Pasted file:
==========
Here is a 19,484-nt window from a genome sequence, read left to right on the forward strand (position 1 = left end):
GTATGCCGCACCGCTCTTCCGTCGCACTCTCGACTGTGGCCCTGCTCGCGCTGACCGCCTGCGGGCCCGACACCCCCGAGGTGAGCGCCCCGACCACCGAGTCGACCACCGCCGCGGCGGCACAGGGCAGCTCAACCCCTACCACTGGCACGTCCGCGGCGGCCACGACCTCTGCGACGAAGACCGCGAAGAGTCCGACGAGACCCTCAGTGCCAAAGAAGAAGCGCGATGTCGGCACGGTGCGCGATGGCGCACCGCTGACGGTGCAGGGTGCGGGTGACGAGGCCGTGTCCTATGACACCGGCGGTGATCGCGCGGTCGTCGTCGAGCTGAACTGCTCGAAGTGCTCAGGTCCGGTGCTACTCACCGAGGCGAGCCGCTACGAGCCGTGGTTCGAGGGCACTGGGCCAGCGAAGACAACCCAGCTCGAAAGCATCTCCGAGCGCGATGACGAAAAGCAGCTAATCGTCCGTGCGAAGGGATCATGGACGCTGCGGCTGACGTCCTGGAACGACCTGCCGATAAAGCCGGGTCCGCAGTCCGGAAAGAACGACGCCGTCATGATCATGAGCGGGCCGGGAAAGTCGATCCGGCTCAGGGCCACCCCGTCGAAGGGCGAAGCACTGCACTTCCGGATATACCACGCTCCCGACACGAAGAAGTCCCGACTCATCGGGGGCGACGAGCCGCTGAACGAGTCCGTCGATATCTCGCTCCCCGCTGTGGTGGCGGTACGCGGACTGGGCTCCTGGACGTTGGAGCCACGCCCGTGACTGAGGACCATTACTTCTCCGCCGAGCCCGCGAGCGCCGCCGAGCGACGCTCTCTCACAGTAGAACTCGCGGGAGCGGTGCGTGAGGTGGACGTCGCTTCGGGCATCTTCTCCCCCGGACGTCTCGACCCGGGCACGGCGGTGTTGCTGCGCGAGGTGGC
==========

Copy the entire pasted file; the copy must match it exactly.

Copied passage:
Here is a 19,484-nt window from a genome sequence, read left to right on the forward strand (position 1 = left end):
GTATGCCGCACCGCTCTTCCGTCGCACTCTCGACTGTGGCCCTGCTCGCGCTGACCGCCTGCGGGCCCGACACCCCCGAGGTGAGCGCCCCGACCACCGAGTCGACCACCGCCGCGGCGGCACAGGGCAGCTCAACCCCTACCACTGGCACGTCCGCGGCGGCCACGACCTCTGCGACGAAGACCGCGAAGAGTCCGACGAGACCCTCAGTGCCAAAGAAGAAGCGCGATGTCGGCACGGTGCGCGATGGCGCACCGCTGACGGTGCAGGGTGCGGGTGACGAGGCCGTGTCCTATGACACCGGCGGTGATCGCGCGGTCGTCGTCGAGCTGAACTGCTCGAAGTGCTCAGGTCCGGTGCTACTCACCGAGGCGAGCCGCTACGAGCCGTGGTTCGAGGGCACTGGGCCAGCGAAGACAACCCAGCTCGAAAGCATCTCCGAGCGCGATGACGAAAAGCAGCTAATCGTCCGTGCGAAGGGATCATGGACGCTGCGGCTGACGTCCTGGAACGACCTGCCGATAAAGCCGGGTCCGCAGTCCGGAAAGAACGACGCCGTCATGATCATGAGCGGGCCGGGAAAGTCGATCCGGCTCAGGGCCACCCCGTCGAAGGGCGAAGCACTGCACTTCCGGATATACCACGCTCCCGACACGAAGAAGTCCCGACTCATCGGGGGCGACGAGCCGCTGAACGAGTCCGTCGATATCTCGCTCCCCGCTGTGGTGGCGGTACGCGGACTGGGCTCCTGGACGTTGGAGCCACGCCCGTGACTGAGGACCATTACTTCTCCGCCGAGCCCGCGAGCGCCGCCGAGCGACGCTCTCTCACAGTAGAACTCGCGGGAGCGGTGCGTGAGGTGGACGTCGCTTCGGGCATCTTCTCCCCCGGACGTCTCGACCCGGGCACGGCGGTGTTGCTGCGCGAGGTGGC